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In defense of Wladimir Klitschko: His legacy & status are better than you think

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Credit: Michael Sterling Eaton

Over the course of the last 5 years, few boxers have been analyzed with the kind of scrutiny that Wladimir Klitschko has. Questions are constantly raised about his standard of opponent and his style of fighting. Wlad’s current record stands at 62-3-0 with 52 knockouts. That in itself is an incredibly impressive feat for someone who had their first world title fight in their 36th fight. Wlad gets a hard time from a lot of people, so I’m going to look his record and achievements to try and defend Dr. Steelhammer.

It’s no secret that the heavyweight division hasn’t been blessed with a plethora of virtuoso talent over the last decade, or is simply that Wlad and Vitali  have dominated the division to such a great degree?

When there’s one (or in this case two) boxers ruling a weight so consistently then it’s almost impossible for someone new to impose themselves upon the scene with any real impact. Chris Byrd, Samuel Peter, Eddie Chambers, Ruslan Chagaev and Alexander Povetkin were all highly ranked and beaten by Wlad, amongst other notable contenders. You can only fight who is out there and unfortunately there isn’t a weight division for him to move up to.

Would any of those previously mentioned be considered in anyone’s all-time list? Not at all, but think we romanticize how skilled a lot of fighters ‘back in the day’ actually were. Don’t forget that they called the string of no-hopers whom Joe Louis faced “The Bum Of the Month Club”, either.

The other major mark against Wladimir is the setbacks he suffered earlier in this career, so let’s look at his losses and see if we can uncover anything more from that.

In 1998, Wlad suffered his first defeat to the journeyman Ross Purrity. It was an upset which saw him lose his unbeaten record to the American, but this was relatively early in his career and no doubt proved a learning experience for the Ukrainian. This was his 25th fight and to put that into perspective, Marvin Hagler lost his 27th career fight and I would not dream of using that to tarnish the man’s impeccable record.

Wlad’s next loss was to Corrie Sanders in a 2nd round TKO which no one expected. Simply put, Wlad got caught and clearly underestimated what the southpaw was capable of doing to an exposed chin. All credit to Sanders — it was a terrific victory and would be a career highlight for any heavyweight of recent times. It was this loss and then the (later avenged) loss to Lamon Brewster which carved the Wlad we see today.

Wlad lost to Brewster a decade ago but has looked entirely different ever since, with a more methodical and meticulous fighting style from Klitschko. It’s been safer, but also more successful. To borrow the wonderful observation from Carl Froch, the best kind of chin is the one which doesn’t get hit.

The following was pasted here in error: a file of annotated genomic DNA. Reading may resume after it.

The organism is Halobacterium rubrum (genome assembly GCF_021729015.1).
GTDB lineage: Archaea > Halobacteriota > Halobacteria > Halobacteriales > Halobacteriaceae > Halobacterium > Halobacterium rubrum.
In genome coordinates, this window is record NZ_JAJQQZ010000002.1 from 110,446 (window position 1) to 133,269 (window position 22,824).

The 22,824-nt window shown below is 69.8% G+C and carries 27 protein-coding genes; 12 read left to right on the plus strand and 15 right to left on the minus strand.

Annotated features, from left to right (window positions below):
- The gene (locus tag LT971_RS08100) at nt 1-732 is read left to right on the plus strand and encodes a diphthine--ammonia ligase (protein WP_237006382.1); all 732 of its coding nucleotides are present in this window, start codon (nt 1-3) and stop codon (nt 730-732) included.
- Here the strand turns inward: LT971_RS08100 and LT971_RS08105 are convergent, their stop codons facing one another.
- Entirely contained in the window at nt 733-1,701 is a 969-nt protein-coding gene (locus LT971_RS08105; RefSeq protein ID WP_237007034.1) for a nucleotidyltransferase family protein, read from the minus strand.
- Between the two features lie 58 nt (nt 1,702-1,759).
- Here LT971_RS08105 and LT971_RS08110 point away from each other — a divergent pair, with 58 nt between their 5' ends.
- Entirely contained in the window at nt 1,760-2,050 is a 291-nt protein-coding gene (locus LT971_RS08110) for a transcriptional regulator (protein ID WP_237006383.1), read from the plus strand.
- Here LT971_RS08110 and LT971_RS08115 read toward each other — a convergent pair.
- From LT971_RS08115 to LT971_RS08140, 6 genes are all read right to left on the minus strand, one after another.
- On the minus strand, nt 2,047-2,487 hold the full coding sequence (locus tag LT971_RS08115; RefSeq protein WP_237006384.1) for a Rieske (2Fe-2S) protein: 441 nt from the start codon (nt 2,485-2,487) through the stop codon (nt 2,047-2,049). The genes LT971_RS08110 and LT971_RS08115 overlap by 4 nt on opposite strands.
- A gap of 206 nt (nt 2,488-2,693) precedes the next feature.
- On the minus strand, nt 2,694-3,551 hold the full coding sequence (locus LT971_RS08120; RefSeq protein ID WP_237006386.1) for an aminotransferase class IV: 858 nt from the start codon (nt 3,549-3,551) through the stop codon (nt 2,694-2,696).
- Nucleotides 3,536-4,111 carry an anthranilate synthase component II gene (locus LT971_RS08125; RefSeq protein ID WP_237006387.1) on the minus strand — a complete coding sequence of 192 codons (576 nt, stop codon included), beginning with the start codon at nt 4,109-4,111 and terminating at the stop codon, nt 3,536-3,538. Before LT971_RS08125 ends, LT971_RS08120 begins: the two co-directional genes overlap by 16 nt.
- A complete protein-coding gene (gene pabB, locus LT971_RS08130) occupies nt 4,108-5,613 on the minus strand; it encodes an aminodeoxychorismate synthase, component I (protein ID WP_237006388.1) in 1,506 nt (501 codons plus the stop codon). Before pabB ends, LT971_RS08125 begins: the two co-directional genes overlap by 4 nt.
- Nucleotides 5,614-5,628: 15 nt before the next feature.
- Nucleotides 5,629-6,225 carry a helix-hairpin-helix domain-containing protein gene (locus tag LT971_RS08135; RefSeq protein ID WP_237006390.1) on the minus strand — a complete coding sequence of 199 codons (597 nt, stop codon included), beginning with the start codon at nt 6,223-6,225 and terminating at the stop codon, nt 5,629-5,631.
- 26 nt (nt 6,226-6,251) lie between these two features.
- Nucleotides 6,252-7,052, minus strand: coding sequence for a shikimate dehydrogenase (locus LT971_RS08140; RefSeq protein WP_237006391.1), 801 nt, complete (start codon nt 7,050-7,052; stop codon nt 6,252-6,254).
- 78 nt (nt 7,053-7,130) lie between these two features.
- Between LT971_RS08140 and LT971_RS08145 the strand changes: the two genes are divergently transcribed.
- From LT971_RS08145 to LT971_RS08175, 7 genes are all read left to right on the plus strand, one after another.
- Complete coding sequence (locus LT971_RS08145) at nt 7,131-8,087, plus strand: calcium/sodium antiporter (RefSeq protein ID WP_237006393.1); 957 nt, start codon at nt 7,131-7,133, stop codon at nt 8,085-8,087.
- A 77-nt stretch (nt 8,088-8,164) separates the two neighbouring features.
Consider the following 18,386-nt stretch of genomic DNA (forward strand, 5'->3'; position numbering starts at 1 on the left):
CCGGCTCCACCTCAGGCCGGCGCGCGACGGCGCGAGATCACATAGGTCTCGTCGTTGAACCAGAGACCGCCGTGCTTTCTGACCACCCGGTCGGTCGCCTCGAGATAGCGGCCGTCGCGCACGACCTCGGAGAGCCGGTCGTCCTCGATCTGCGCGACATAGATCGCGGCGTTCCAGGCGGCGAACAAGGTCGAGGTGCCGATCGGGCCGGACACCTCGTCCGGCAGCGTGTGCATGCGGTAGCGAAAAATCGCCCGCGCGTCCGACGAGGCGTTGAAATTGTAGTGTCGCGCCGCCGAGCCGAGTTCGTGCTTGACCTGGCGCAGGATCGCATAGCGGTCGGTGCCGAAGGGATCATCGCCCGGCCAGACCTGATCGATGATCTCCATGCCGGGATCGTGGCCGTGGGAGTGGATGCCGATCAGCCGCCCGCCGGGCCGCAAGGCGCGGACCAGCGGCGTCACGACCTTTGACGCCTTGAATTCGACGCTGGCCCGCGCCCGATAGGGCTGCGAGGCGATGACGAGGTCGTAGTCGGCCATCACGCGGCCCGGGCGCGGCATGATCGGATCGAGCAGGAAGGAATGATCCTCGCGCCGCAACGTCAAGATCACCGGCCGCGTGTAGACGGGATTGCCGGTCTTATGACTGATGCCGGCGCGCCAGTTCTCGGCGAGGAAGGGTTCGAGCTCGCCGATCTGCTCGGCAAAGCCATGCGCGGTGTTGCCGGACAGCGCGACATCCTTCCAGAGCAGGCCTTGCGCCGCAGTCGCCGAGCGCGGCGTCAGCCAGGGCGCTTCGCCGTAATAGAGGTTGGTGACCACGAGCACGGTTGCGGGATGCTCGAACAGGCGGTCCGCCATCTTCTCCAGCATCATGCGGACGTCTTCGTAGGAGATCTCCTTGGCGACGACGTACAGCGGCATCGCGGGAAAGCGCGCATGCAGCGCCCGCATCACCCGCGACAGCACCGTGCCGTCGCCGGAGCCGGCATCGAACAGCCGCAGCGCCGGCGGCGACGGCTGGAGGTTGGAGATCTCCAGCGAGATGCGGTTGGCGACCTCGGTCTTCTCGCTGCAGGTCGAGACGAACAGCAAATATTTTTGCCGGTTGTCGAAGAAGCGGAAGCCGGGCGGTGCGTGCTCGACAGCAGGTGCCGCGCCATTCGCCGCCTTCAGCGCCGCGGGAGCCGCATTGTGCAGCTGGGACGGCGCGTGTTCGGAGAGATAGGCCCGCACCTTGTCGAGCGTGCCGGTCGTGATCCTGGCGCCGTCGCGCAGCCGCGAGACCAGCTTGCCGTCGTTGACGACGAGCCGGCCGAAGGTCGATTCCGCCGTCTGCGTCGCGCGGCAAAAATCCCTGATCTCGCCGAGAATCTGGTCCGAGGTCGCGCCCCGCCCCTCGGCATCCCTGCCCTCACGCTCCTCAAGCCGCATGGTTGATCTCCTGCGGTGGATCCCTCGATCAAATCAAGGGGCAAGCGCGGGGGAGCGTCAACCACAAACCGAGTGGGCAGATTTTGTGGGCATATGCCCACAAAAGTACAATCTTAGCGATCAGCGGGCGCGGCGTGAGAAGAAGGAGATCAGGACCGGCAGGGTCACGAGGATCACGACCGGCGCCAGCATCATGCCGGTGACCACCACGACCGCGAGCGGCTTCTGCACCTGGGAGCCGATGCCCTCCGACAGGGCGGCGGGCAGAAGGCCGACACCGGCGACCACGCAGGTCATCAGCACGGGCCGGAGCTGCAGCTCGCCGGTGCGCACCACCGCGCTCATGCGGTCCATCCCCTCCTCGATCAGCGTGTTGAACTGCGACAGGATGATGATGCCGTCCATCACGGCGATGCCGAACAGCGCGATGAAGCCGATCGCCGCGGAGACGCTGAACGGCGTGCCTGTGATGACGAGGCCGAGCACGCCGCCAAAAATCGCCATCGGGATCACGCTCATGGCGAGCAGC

Wladimir went down several times in his fight against Peter, but this would prove to be – to this date – the last time he has hit the canvas. That’s nine years of staying on his feet, and that’s a long time in boxing, particularly in the heavyweight division.

The dominance which ensued has come down to Wlad’s style. He has the most powerful and efficient jab in boxing today, once knocking out Ray Austin in the second round without actually using his right hand at all. The beauty that is his jab is clearly made possible by Klitschko’s size and reach advantage over pretty much all of his opposition. There’s nothing wrong with that though; not using your physical advantages in boxing is something many an otherwise great fighter has been impugned for historically.

Klitschko’s boxing is one of the most textbook styles you’ll see. The mantra of ‘hit and don’t get hit’ is generally employed by the most accomplished boxers, from Guillermo Rigondeaux to Floyd Mayweather and Andrew Ward, our top three pound for pound, and is simply boxing in its purest form. While Klitschko isn’t as mobile as some of the aforementioned fighter, given his size obviously, the principle and ideology is the same.

As for the ‘cherry-picking’, Klitschko has 3 belts to fight mandatory challengers for, which he has been doing for some time. You can’t hold it against him that some of the challengers were not of high-quality. His next bout is against Kubrat Pulev which is expected to be his toughest test for some time, though I seem recall an awful lot of these fights over the last few years supposing to be Klitschko’s toughest test to date.

If we’re honest, can we think of anyone – other than perhaps Vitali – who Wlad hasn’t fought? He’s one of the few guys around where you struggle to come up with a name of someone he has ducked. Wladimir Klitschko is the best heavyweight of the last decade and looks like he has another strong few years left in the tank. If he retires unscathed after another handful of victories over the next generation, I’d struggle to see how anyone can call his legacy into question.

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